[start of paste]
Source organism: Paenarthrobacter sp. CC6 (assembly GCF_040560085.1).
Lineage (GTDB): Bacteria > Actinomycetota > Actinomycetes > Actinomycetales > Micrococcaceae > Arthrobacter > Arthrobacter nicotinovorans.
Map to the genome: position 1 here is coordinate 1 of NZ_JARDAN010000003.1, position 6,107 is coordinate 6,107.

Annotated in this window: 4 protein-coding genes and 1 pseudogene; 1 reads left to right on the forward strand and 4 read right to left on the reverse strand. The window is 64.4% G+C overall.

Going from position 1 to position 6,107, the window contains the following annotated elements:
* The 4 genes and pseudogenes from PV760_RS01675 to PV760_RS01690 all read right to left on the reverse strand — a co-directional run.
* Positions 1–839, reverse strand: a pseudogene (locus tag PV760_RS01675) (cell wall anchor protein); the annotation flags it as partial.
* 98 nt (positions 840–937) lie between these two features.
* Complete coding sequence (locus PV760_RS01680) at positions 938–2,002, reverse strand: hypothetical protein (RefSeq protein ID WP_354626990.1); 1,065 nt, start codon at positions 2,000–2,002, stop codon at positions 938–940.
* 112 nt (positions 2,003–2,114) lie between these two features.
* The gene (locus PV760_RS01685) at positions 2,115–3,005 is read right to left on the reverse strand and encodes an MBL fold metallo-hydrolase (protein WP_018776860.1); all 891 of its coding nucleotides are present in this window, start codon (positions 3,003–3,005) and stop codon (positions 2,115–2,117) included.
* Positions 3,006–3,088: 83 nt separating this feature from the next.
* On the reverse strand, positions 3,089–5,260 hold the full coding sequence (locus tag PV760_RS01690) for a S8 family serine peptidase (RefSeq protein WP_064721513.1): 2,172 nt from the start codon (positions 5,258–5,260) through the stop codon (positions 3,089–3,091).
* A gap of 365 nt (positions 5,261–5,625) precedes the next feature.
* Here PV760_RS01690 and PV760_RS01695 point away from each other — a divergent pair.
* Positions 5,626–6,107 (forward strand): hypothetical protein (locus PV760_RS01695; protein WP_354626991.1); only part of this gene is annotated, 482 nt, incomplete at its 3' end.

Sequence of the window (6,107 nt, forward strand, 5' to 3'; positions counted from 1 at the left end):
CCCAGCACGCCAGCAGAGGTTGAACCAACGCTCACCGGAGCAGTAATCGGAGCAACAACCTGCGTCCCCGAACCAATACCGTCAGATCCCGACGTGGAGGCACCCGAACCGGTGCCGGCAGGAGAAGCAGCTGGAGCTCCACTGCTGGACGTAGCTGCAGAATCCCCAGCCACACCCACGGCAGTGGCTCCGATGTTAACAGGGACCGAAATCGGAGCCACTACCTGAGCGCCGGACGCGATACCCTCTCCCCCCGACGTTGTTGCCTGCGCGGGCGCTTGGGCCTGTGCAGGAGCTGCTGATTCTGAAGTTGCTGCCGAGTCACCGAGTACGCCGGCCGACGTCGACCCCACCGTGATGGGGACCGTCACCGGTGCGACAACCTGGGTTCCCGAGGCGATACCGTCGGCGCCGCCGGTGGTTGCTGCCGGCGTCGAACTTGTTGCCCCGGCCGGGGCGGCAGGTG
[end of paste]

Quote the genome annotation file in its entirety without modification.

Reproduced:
Source organism: Paenarthrobacter sp. CC6 (assembly GCF_040560085.1).
Lineage (GTDB): Bacteria > Actinomycetota > Actinomycetes > Actinomycetales > Micrococcaceae > Arthrobacter > Arthrobacter nicotinovorans.
Map to the genome: position 1 here is coordinate 1 of NZ_JARDAN010000003.1, position 6,107 is coordinate 6,107.

Annotated in this window: 4 protein-coding genes and 1 pseudogene; 1 reads left to right on the forward strand and 4 read right to left on the reverse strand. The window is 64.4% G+C overall.

Going from position 1 to position 6,107, the window contains the following annotated elements:
* The 4 genes and pseudogenes from PV760_RS01675 to PV760_RS01690 all read right to left on the reverse strand — a co-directional run.
* Positions 1–839, reverse strand: a pseudogene (locus tag PV760_RS01675) (cell wall anchor protein); the annotation flags it as partial.
* 98 nt (positions 840–937) lie between these two features.
* Complete coding sequence (locus PV760_RS01680) at positions 938–2,002, reverse strand: hypothetical protein (RefSeq protein ID WP_354626990.1); 1,065 nt, start codon at positions 2,000–2,002, stop codon at positions 938–940.
* 112 nt (positions 2,003–2,114) lie between these two features.
* The gene (locus PV760_RS01685) at positions 2,115–3,005 is read right to left on the reverse strand and encodes an MBL fold metallo-hydrolase (protein WP_018776860.1); all 891 of its coding nucleotides are present in this window, start codon (positions 3,003–3,005) and stop codon (positions 2,115–2,117) included.
* Positions 3,006–3,088: 83 nt separating this feature from the next.
* On the reverse strand, positions 3,089–5,260 hold the full coding sequence (locus tag PV760_RS01690) for a S8 family serine peptidase (RefSeq protein WP_064721513.1): 2,172 nt from the start codon (positions 5,258–5,260) through the stop codon (positions 3,089–3,091).
* A gap of 365 nt (positions 5,261–5,625) precedes the next feature.
* Here PV760_RS01690 and PV760_RS01695 point away from each other — a divergent pair.
* Positions 5,626–6,107 (forward strand): hypothetical protein (locus PV760_RS01695; protein WP_354626991.1); only part of this gene is annotated, 482 nt, incomplete at its 3' end.

Sequence of the window (6,107 nt, forward strand, 5' to 3'; positions counted from 1 at the left end):
CCCAGCACGCCAGCAGAGGTTGAACCAACGCTCACCGGAGCAGTAATCGGAGCAACAACCTGCGTCCCCGAACCAATACCGTCAGATCCCGACGTGGAGGCACCCGAACCGGTGCCGGCAGGAGAAGCAGCTGGAGCTCCACTGCTGGACGTAGCTGCAGAATCCCCAGCCACACCCACGGCAGTGGCTCCGATGTTAACAGGGACCGAAATCGGAGCCACTACCTGAGCGCCGGACGCGATACCCTCTCCCCCCGACGTTGTTGCCTGCGCGGGCGCTTGGGCCTGTGCAGGAGCTGCTGATTCTGAAGTTGCTGCCGAGTCACCGAGTACGCCGGCCGACGTCGACCCCACCGTGATGGGGACCGTCACCGGTGCGACAACCTGGGTTCCCGAGGCGATACCGTCGGCGCCGCCGGTGGTTGCTGCCGGCGTCGAACTTGTTGCCCCGGCCGGGGCGGCAGGTG